City to review HR Walmart expansion plans

Feb. 23, 2011

The City of Hood River planning department has received a full application for a proposed expansion of the existing Walmart facility at 2700 Wasco St.

According to Cindy Walbridge, planning department director, there is a 30-day window for internal review of the application prior to issuance of a return letter to Walmart, which will indicate either a complete or incomplete status of their application.

The application arrived on Feb. 14. Walmart announced on Dec. 29, 2010, a planned expansion and remodel for its 15-year-old store in Hood River which would add an additional 30,000 square feet of retail business space.

During the city planning department internal application review, and with advisement from the city attorney, criteria will be established under which a "complete" or "incomplete" determination letter will be issued.

"The public may fill out a public records request at the city planner's office if they wish to view the Walmart application," said Walbridge. "It can be reviewed at any time."

According to Walbridge, the city invites public comment throughout the review process. In addition to collecting public comments as they are received in the planner's office, scheduled public meetings or public notice in local media will also be conducted to keep the public informed.

In a city planning commission meeting scheduled for Feb. 22, the 2011 Transportation System Plan update, now under construction, will include presentations on potential impact of increased traffic flow resulting from Walmart's proposed expansion. Truck and patron traffic in the area is projected to increase substantially.

With two major failing intersections and interchanges in the area adjacent to the proposed expansion, specific traffic related criteria will be under scrutiny in relation to the application.

"We already have failures on our side streets which intersect Cascade Avenue," said Walbridge. The term "failure" here refers to documented increasingly unsafe lane entry or crossings experienced by drivers at impacted intersections.

The Walmart store changes will, according to a Walmart-issued press release, include a full-service grocery section, deli, bakery, pharmacy and optical center.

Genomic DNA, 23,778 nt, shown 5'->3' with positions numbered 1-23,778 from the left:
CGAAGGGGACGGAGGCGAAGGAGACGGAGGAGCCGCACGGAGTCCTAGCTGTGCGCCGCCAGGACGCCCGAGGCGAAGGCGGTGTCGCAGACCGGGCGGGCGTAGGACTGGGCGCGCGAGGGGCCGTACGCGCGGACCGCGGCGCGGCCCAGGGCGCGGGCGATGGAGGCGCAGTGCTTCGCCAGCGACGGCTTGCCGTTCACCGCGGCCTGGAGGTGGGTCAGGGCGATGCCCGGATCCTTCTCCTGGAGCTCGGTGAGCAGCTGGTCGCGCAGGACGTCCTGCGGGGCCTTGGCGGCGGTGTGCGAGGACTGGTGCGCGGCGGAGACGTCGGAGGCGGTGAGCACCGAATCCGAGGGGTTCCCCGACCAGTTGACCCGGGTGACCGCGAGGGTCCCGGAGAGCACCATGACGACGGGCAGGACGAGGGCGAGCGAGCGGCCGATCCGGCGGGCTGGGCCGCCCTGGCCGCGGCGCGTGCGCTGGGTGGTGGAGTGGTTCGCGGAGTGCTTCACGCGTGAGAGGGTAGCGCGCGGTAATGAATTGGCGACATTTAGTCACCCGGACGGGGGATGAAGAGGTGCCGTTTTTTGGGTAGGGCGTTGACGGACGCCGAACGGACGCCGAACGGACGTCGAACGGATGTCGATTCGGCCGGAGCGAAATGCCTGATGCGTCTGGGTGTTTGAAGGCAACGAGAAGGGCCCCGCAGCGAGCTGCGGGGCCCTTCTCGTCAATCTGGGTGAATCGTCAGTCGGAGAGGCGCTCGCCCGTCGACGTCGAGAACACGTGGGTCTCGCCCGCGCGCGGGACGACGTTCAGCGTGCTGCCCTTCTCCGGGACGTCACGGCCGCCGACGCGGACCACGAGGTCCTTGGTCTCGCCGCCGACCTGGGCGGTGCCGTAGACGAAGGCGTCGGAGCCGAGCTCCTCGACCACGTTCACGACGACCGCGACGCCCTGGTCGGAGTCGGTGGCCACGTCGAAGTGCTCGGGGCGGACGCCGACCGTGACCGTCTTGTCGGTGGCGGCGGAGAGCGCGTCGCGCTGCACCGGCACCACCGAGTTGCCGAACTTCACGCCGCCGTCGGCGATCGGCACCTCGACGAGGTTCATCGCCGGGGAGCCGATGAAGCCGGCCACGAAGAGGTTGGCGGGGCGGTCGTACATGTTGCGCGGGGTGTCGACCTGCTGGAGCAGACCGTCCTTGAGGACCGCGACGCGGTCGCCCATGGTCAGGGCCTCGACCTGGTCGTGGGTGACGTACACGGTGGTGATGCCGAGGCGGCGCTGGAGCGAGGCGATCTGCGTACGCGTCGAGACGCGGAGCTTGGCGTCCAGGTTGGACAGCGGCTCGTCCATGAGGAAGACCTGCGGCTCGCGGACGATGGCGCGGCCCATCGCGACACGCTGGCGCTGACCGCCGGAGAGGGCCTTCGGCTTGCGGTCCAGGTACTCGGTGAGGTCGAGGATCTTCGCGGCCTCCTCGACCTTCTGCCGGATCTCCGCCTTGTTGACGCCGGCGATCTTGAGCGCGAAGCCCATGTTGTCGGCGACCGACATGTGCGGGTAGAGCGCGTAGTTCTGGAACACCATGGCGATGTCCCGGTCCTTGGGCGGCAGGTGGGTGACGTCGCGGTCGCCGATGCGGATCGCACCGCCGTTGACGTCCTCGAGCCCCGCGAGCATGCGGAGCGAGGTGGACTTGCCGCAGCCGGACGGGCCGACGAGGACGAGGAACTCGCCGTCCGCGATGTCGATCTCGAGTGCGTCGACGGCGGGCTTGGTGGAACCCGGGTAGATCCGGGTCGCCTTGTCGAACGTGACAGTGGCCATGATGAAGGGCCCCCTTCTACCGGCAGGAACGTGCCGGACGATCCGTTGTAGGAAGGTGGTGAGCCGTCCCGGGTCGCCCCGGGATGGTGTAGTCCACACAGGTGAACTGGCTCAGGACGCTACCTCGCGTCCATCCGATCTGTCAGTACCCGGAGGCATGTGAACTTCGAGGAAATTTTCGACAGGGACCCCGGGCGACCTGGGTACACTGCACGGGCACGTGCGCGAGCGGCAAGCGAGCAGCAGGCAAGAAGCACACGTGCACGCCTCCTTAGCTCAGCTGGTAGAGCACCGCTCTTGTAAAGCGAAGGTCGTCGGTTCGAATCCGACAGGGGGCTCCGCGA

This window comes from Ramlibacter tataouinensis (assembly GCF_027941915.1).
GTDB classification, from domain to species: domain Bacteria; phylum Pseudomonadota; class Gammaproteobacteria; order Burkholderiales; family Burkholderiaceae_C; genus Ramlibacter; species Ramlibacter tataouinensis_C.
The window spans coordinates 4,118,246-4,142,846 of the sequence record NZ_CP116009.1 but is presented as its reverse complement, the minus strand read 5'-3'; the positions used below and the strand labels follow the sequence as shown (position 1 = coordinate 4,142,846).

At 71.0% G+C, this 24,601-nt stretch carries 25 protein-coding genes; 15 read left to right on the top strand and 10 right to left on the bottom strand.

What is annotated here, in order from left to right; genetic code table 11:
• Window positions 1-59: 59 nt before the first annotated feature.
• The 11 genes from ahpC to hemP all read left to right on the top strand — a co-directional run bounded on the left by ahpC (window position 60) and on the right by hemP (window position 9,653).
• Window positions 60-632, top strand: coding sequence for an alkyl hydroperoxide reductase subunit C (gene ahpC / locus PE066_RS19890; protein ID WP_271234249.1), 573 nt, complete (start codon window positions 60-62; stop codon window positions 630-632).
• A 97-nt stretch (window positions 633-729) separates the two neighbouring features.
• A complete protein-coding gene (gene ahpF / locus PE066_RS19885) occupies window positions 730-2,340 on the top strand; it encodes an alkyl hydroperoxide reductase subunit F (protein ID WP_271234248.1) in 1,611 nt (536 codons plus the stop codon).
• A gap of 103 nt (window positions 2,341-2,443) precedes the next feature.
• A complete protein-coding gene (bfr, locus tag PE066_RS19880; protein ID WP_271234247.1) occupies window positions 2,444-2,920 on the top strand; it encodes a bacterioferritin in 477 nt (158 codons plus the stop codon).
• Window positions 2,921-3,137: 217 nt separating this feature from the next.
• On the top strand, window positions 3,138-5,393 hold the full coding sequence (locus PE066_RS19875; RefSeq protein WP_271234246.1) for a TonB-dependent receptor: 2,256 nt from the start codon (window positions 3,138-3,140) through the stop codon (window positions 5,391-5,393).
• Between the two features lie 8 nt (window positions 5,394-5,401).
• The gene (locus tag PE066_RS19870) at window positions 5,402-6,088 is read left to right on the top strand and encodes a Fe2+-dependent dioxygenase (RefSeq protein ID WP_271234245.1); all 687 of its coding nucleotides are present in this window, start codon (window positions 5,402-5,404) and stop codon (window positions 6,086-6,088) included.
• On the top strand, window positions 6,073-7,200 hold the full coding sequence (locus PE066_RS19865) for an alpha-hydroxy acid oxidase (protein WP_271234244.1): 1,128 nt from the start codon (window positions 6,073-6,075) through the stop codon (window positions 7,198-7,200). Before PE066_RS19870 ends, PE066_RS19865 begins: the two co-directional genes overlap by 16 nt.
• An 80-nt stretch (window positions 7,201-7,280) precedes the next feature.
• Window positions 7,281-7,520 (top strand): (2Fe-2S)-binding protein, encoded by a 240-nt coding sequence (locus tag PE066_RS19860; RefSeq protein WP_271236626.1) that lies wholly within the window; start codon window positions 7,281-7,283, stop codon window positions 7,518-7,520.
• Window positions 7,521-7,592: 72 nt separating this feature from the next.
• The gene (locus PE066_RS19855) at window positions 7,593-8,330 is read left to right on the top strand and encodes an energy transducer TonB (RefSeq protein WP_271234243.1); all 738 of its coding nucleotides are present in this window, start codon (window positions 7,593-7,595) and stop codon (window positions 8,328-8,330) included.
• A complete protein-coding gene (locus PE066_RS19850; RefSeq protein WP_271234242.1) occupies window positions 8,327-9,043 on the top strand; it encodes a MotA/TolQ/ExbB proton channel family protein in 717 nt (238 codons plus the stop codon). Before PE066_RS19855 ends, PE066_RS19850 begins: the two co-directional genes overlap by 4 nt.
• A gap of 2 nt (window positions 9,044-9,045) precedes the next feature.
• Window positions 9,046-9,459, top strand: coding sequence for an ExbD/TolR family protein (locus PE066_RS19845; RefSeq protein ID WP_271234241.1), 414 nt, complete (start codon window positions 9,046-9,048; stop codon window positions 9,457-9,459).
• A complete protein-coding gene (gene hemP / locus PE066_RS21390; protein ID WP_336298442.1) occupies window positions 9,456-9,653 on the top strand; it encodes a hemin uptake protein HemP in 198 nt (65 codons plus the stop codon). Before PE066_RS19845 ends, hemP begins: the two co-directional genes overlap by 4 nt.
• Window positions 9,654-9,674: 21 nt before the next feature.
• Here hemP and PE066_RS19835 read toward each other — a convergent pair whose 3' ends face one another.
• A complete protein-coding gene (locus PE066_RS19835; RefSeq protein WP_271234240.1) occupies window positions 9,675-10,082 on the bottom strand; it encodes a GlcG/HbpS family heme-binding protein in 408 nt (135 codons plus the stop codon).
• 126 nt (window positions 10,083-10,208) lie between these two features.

Walmart's press release also indicates that the proposed building plans will incorporate energy-efficient technology, such as LED lighting, recycled materials such as steel and plastics, a light-color roofing, fly-ash concrete, waste heat reclamation and automatic light-dimming system.

"We look forward to working with the city and community on remodeling this store," said Havener.

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Parkdale third graders sing "12 Disaster Days of Christmas"

Welcome to your sing-able Christmas gift list. What follows is an emergency rendition of “12 Days of Christmas” – for outfitting your home or car in case of snow storm, earthquake, flood or other emergency. Read it as a simple list, or sing it to the tune of “12 Days” – you know, as in “ … and a partridge in a pear tree…” Not to make light of it, but the song is a familiar framework for a set of gift ideas that you could consider gathering together, even if the recipient already owns items such as a bunch of coats, tire chains and flashlights. Stores throughout the Gorge are stocked up on all these items. Buying all 12 days might be prohibitive, but here are three ideas for checking any of the dozen off your list (notations follow, 1-12.) The gift items needed to stay warm, dry and safe are also coded to suggest items in your abode (A) in your car (C) or both (B). 12 Gallons of Water (A) 11 Family meals (B) 10 Cans of propane (A) 9 Hygiene bags (B) 8 Packs of batteries (A) 7 Spare coats (B) 6 Bright red flares (C) 5 Cozy blankets (B) 4 Tire chains (C) 3 Flashlights (B) 2 cell phone chargers (B) 1 And a crush-proof first aid kit (B) Price ranges? Here’s a few quotes for days Three, Two, Four and Nine: n A family gift of flashlights (three will run $15-30, Hood River Supply, Tum-A-Lum) n Cell phone chargers (two will run $30-60) n Tire chains (basic set, $30, Les Schwab, returnable if unused for the winter) n Family meals ($100 or so should cover the basics for three or four reasonably well-fed days) n The home kit should be kept in a handy place near an exit, and remember that water needs to be replenished every few months. If you have a solid first aid kit already, switch out the gift idea with “and-a-sto-o-u-t- tub-for it-all …” Otherwise, it’s a case of assembling your home or car kits and making sure all members of the family know what the resources are and how to use them (ie flares and propane). Emergency situations are at worst life-threatening, at best deeply uncomfortable if you and your family are left without power for an extended period, or traveling and find yourself in a situation where you need to wait out a storm, lengthy traffic delay, or other crisis. Notes on the 12 gift ideas: 12 – Gallons of water: that’s one per person in a four-member family to last for three days, the recommended minimum to be prepared for utility outages. 11 – Easy-open packaged goods, energy bars, dried food and nuts are good things to include for nutrition. Think of what your family of four needs for three days to stay fortified and hydrated (see number 12). Can-opener also recommended 10 – If you have a propane camping stove, keep extra fuel handy. 9 – Hygiene bags: put packaged moistened towelettes, toilet paper, and plastic ties in large garbage bags (for personal sanitation) Resource list courtesy of Hood River County Emergency Management, Barbara Ayers, manager/ 541-386-1213. The county also reminds residents to Get a Kit, Make A Plan to connect your family if separated, and Stay Informed. See to opt-in for citizen alerts. Enlarge

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